(ATTN: ADDS more comments in last 5 paras, photo)
SEOUL, July 6 (Yonhap) -- A national security advisor to President Moon Jae-in said Thursday that the U.S. appears to have come to a conclusion too hastily about North Korea's intercontinental ballistic missile (ICBM) capability, adding that it will take more time for Pyongyang to perfect all the necessary technologies.
Moon Chung-in, a professor at Yonsei University, also said that this means that there is still time for the international community to resolve the North's missile and nuclear stalemate through peaceful means.
"My personal view is that the U.S. State Department and Secretary of State Tillerson both came to a conclusion too easily (about the North's missile capability)," he said at a seminar held in central Seoul.
"They called it an ICBM and said that the North has secured ICBM capability but the U.S. appears to have overestimated its capacity," he added.
Early on Tuesday, the North fired a ballistic missile toward the East Sea. It was initially seen as an intermediate missile but Pyongyang later said in a televised announcement that it successfully test-fired an ICBM, named Hwasong-14.
U.S. Secretary of State Rex Tillerson confirmed that North Korea's latest missile launch was an ICBM, indicating that Pyongyang has moved much closer to perfecting capabilities to deliver a nuclear warhead on such missiles capable of hitting the continental U.S.
In a U.N. Security Council meeting on Wednesday (local time), U.S. Ambassador Nikki Hailey said that military force could be used against North Korea if necessary and warned that its continued provocations are "quickly closing off" chances of a diplomatic solution.
"There are no data about whether the missile can withstand the heat when making re-entry to the atmosphere, whether it is possible to control its deceleration and if an actual nuclear warhead can be loaded onto its tip," Moon said.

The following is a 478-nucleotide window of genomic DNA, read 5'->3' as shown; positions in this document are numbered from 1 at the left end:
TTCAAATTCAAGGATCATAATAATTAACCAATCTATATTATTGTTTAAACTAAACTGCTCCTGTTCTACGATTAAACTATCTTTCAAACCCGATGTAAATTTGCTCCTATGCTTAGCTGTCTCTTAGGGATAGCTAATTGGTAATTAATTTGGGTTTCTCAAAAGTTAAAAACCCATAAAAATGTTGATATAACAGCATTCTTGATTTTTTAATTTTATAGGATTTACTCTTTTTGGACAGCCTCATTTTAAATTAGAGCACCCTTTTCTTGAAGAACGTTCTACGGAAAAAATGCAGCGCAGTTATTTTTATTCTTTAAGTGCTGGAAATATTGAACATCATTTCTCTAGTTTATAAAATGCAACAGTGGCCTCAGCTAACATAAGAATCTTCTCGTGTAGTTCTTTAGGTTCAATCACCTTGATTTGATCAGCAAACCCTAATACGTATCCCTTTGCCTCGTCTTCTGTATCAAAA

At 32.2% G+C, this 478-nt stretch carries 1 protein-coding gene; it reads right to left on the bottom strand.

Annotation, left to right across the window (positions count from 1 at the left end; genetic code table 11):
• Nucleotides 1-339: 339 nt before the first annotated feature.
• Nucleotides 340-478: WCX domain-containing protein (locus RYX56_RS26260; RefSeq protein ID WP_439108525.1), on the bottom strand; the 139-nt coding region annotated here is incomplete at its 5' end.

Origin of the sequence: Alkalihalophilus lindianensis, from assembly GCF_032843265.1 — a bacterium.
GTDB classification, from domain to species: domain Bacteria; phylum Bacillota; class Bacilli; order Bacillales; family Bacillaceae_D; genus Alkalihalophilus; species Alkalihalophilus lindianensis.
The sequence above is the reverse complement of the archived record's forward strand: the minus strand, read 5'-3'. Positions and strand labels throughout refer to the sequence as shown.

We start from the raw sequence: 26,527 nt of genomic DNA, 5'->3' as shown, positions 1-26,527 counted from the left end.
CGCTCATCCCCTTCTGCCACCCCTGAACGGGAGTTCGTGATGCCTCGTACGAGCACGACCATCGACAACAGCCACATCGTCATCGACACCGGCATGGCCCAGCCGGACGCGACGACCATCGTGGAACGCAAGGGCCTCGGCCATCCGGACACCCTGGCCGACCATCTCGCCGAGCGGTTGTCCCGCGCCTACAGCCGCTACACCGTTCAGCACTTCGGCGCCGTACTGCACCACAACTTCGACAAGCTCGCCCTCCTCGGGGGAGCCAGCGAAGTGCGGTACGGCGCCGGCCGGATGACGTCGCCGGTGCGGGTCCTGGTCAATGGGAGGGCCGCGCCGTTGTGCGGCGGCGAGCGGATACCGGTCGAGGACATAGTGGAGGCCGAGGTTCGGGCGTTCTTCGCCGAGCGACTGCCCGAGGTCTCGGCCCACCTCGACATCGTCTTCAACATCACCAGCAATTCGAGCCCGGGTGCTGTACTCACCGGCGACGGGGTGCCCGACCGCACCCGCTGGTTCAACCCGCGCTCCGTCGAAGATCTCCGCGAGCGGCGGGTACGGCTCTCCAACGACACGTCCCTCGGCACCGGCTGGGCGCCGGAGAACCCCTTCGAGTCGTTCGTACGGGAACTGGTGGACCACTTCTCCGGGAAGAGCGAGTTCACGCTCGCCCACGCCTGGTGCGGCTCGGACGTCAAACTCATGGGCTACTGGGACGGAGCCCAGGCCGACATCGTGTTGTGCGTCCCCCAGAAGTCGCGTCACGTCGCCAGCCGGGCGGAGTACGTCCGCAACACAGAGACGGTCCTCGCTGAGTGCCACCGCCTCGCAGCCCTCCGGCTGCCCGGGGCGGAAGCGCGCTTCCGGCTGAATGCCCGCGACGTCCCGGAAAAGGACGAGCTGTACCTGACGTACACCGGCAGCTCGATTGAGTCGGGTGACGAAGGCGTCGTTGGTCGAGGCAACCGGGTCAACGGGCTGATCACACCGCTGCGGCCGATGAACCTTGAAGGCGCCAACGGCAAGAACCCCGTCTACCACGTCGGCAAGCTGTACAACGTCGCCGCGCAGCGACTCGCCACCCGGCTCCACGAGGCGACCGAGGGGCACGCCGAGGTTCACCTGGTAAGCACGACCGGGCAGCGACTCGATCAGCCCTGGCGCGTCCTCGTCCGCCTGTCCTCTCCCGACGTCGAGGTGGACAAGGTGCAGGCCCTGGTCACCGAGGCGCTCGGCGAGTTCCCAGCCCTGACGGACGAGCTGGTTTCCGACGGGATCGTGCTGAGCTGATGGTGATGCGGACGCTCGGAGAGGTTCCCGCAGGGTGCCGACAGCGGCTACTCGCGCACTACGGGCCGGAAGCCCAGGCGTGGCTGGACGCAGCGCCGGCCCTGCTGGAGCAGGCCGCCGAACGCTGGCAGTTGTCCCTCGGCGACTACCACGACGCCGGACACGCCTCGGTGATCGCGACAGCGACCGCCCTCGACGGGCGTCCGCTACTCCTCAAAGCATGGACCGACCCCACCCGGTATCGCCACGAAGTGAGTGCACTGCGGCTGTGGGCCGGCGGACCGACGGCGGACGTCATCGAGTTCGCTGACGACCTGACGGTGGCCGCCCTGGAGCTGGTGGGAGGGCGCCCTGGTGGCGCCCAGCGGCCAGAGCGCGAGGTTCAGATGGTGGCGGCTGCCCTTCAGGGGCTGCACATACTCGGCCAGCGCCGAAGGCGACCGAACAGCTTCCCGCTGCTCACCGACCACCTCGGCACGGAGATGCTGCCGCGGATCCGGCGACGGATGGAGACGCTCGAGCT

"To secure stability in missiles, they have to be tested about 15 times but there have not been many tests. From a technological point of view, it is hard to say that the North has secured an ICBM capability," he added. "This means we still have time."
Moon said that he recently talked to Theodore Postol, a professor at the Massachusetts Institute of Technology, through emails in which he asked whether the missile that the North tested on Tuesday is a "precursor" or "prototype" from which it can be mass produced. The professor answered that the former was right, meaning that it is in the initial stage of developing an ICBM, he added.
"If an ICBM can be mass produced, it would be hard to seek negotiations but is it still possible to seek talks?" he said. "A majority of experts in Washington say that there is still room for talks... The mainstream opinion is that there is room for talks so let's solve this problem peacefully."
"The recent test of the Hwasong-14 is not the end of the world. I think we can make a breakthrough and we can figure out a shared alternative through global coordination including consultations with such countries as the U.S., China and Russia," he added.
Moon also said that there is no need to draw any "red line" in dealing with the North's provocations, since it could reduce the room to wiggle around.
"If we draw the red line and do not punish (when the North crosses it), it could hurt our credibility. If we act, then it could lead to devastating results," he said. "More desirable in international relations is to pursue a multifaceted approach without drawing any such lines."
Oh Joon, former ambassador to the United Nations who joined the seminar, also underlined the importance of dialogue with the North in resolving the nuclear stalemate, saying that talks and negotiations should be pursued even in a time of war.
"We should make it simple and shouldn't be swayed by each provocation and the focus should be placed on how we will be able to make the North give up its nuclear capabilities. Denuclearization talks are better than a clash," he said.
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